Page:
By the time they find me, they are desperate for a diagnosis, which I can usually give them in our first session. I tell them I cannot cure them, but that I can help them if they help me by being engaged and involved.

I start by putting them on a very strict diet. The FODMAP diet, which excludes certain non-digestible carbohydrates, is currently very popular for IBS (see page S108). I prescribe a diet that's even more extreme and restrictive than FODMAP. Under my guidance, the patient gradually reintroduces foods to see what can be tolerated. It's an approach that helps about half of my patients.

Next, I look at medication. I try different drugs, doses and combinations. If I suggest a tricyclic antidepressant, I explain that the low dose being offered is not for depression — most of my patients are not depressed, which is amazing when you think how awful their symptoms are — but to reduce pain. Amitriptyline, for example, helps more than half of my patients.

Can hypnotherapy help?

Yes, it can. That's why we offer this treatment after tinkering with prescriptions and diet. I have a team of specialized hypnotherapists who work with me. Last year, we reported that of 1,000 people with hard-to-treat IBS, 76% experienced a positive effect with hypnotherapy, with symptom severity reduced by half (V. Miller et al. Aliment. Pharmacol. Ther. 41, 844–855; 2015). This study adds to a catalogue of more than two dozen papers that we have published showing that hypnotherapy has a positive effect for people with IBS.

Doesn't the use of hypnotherapy reinforce the idea that IBS is all in the mind?

Not at all. This isn't some sort of mind-control stage hypnotism. Gut-focused hypnotherapy, as we call it, is about inducing a state of deep relaxation and teaching people to take control of their very real, physiological symptoms. Hypnosis has been shown to reduce symptoms such as gastrointestinal sensitivity, the strength of muscular contractions in the gut and gastric-acid secretion in people with IBS. We use imagery. If someone feels bloated, we might ask them, under hypnosis, to imagine a balloon being deflated. If someone is constipated, we might ask them to visualize a river flowing slowly and then speed it up. The hypnotherapists at the centre leave patients with post-hypnotic suggestions. If the patients start to feel pain, for example, the simple act of laying their own hands on their belly should help to ease it. We're even starting to give hypnotherapy through Skype now.

Does this type of alternative therapy have any drawbacks?

As the technique becomes better known, more people are offering it as a treatment, and they sometimes do so without any qualifications or knowledge about IBS. That worries me. Some even claim to have been trained by me, but I've never met them. We're giving hypnotherapy a tremendous reputation that charlatans can live off.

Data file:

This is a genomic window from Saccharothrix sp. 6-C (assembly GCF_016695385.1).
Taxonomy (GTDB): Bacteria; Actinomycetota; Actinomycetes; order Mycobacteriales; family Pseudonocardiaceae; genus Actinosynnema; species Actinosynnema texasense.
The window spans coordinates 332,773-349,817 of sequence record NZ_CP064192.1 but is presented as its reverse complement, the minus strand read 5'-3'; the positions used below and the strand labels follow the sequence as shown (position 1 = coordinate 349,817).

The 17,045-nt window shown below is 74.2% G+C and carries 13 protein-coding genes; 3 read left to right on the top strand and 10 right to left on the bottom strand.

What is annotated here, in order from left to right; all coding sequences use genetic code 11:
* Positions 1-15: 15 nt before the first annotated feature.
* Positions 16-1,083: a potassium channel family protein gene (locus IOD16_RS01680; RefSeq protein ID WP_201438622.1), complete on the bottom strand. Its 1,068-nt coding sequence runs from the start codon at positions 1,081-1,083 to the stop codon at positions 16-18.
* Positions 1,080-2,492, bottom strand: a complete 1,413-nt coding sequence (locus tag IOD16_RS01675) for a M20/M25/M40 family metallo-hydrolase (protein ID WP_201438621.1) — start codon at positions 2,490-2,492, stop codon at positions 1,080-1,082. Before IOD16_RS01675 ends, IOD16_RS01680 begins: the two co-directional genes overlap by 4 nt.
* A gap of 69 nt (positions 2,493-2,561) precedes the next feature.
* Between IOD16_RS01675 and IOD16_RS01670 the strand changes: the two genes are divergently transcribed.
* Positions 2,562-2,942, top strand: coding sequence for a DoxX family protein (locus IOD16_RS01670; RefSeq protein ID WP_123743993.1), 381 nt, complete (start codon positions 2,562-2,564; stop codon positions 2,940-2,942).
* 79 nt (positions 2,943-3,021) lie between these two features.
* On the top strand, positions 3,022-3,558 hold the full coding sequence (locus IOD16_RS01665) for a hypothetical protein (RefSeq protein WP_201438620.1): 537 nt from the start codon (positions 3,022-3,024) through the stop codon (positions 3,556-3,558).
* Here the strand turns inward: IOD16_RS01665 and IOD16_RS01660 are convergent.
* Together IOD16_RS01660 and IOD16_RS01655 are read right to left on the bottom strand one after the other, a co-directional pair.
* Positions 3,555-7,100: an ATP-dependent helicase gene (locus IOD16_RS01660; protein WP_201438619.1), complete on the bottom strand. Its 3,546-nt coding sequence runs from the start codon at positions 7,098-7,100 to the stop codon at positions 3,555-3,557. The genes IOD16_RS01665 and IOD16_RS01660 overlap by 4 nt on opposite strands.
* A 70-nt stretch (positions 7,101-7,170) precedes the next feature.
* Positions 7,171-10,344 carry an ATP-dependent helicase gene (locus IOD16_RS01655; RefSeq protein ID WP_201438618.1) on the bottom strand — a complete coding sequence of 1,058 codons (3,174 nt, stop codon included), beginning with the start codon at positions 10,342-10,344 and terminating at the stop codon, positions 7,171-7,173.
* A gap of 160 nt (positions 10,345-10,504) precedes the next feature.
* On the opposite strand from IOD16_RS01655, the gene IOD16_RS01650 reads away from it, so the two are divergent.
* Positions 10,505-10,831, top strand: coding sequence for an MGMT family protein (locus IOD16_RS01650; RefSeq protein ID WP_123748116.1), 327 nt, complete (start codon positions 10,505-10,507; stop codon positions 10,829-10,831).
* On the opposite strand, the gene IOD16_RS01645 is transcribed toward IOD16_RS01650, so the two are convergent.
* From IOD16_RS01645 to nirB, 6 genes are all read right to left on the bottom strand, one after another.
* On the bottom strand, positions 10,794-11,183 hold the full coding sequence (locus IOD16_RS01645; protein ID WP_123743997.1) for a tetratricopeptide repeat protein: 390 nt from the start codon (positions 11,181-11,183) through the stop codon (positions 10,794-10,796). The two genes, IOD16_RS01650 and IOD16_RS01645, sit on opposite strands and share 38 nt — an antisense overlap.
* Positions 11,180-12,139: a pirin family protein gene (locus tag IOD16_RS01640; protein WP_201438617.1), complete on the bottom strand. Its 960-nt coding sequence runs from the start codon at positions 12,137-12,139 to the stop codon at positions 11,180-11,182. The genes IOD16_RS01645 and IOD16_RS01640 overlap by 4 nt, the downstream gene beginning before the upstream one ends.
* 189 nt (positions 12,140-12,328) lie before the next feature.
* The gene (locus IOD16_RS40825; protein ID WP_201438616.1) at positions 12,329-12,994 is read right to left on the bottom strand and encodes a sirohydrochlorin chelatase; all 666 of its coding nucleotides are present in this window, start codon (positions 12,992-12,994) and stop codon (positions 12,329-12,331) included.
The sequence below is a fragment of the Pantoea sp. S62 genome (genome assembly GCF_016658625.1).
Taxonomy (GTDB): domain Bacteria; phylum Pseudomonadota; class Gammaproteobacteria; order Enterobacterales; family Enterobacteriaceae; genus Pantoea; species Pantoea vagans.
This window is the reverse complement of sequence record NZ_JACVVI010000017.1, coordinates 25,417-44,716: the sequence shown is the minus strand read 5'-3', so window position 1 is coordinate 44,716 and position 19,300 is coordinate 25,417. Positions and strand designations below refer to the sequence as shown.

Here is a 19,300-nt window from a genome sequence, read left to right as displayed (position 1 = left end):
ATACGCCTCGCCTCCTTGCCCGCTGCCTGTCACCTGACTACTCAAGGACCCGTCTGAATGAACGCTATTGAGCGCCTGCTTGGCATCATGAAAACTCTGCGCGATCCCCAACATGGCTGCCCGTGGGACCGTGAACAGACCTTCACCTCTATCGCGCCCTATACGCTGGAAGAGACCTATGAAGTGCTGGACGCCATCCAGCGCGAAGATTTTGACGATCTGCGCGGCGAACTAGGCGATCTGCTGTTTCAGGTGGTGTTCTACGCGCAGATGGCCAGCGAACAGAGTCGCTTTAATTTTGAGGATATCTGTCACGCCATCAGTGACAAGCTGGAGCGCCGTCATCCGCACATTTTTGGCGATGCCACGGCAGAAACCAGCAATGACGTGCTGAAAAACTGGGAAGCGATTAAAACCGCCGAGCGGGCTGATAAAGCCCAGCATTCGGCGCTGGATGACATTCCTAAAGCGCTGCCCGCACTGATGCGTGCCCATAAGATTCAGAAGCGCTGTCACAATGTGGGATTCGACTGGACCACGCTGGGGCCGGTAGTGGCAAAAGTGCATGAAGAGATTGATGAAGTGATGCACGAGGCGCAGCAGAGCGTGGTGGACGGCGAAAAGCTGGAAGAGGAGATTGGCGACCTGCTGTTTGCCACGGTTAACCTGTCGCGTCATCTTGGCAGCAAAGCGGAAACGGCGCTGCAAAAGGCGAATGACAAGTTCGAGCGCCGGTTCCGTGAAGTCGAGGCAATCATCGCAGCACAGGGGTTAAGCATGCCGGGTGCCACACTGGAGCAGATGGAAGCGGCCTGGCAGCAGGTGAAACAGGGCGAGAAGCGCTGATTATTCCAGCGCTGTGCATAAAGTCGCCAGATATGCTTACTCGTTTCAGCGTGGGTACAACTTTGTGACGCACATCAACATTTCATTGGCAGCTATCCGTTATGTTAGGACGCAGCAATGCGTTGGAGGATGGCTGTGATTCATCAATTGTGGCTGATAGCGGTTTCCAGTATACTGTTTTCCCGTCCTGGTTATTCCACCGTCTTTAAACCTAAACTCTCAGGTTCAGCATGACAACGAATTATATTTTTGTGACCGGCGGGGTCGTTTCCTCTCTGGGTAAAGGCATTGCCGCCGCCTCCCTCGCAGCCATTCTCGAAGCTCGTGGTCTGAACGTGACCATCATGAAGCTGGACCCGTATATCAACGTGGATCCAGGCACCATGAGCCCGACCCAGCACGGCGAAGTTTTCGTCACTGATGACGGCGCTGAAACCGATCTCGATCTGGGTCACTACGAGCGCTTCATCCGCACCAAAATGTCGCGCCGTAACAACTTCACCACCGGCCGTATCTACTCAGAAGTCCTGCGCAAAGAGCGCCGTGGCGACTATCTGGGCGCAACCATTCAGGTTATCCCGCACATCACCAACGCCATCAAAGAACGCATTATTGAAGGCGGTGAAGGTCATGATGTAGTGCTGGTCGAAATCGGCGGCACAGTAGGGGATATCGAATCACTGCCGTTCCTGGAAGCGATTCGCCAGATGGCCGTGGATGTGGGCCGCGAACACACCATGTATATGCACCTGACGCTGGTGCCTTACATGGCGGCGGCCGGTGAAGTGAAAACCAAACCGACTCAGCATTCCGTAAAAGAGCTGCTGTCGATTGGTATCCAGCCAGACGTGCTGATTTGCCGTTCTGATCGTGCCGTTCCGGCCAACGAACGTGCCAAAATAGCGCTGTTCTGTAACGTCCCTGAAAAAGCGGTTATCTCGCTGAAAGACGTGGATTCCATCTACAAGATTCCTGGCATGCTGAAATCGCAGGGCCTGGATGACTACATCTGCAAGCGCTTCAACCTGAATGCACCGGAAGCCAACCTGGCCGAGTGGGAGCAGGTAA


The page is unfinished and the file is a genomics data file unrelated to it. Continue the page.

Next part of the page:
What other treatments for IBS are there in the pipeline?

We're hoping to run a trial for faecal microbial transplants in the neurogastroenterology unit next year. Some people with IBS are thought to have an imbalance in their gut microbiota (see page S104). Wipe out that community of microbes and replace it with a healthy cocktail of organisms, the argument goes, and IBS may improve. In the United States, there are a few anecdotal reports of people with IBS whose symptoms have improved after faecal transplants, so we think it is worth trying. We're still very much at the formative stage and have yet to apply for ethical approval. My fear, however, is that we may be rejected because regulators regard IBS as a trivial disorder.

What's your assessment of the future of understanding and treating IBS?

I'm very gloomy about the future. IBS is the most common gastrointestinal disorder, and yet it is still heavily stigmatized. Patients feel that they get brushed off by the medical community, which considers IBS to be a mild, non-life-threatening condition. Research funding is hard to come by, and regulators are reticent to fund trials for therapies, because it is 'only IBS'. But IBS does kill people; they take their own lives. That it's only IBS is a dangerous misperception that has to change.

My hospital has dozens of respiratory physicians, cardiologists and all sorts of other specialists, but just one IBS specialist — me. I worry about what will happen when I, and others like me, retire. Two of the five hypnotherapists I work with have retired and are not being replaced. Young gastroenterologists don't want to do what I do — they want to investigate people with endoscopes. What I do mainly involves listening to people and encouraging them, by a process of trial and error, to manage their condition. I am usually able to help them — help them to leave the house, help them to return to work and help them to get their life back. I hope that this kind of approach is able to continue in the future, because it is amazing how often it works. Footnote 1Footnote 2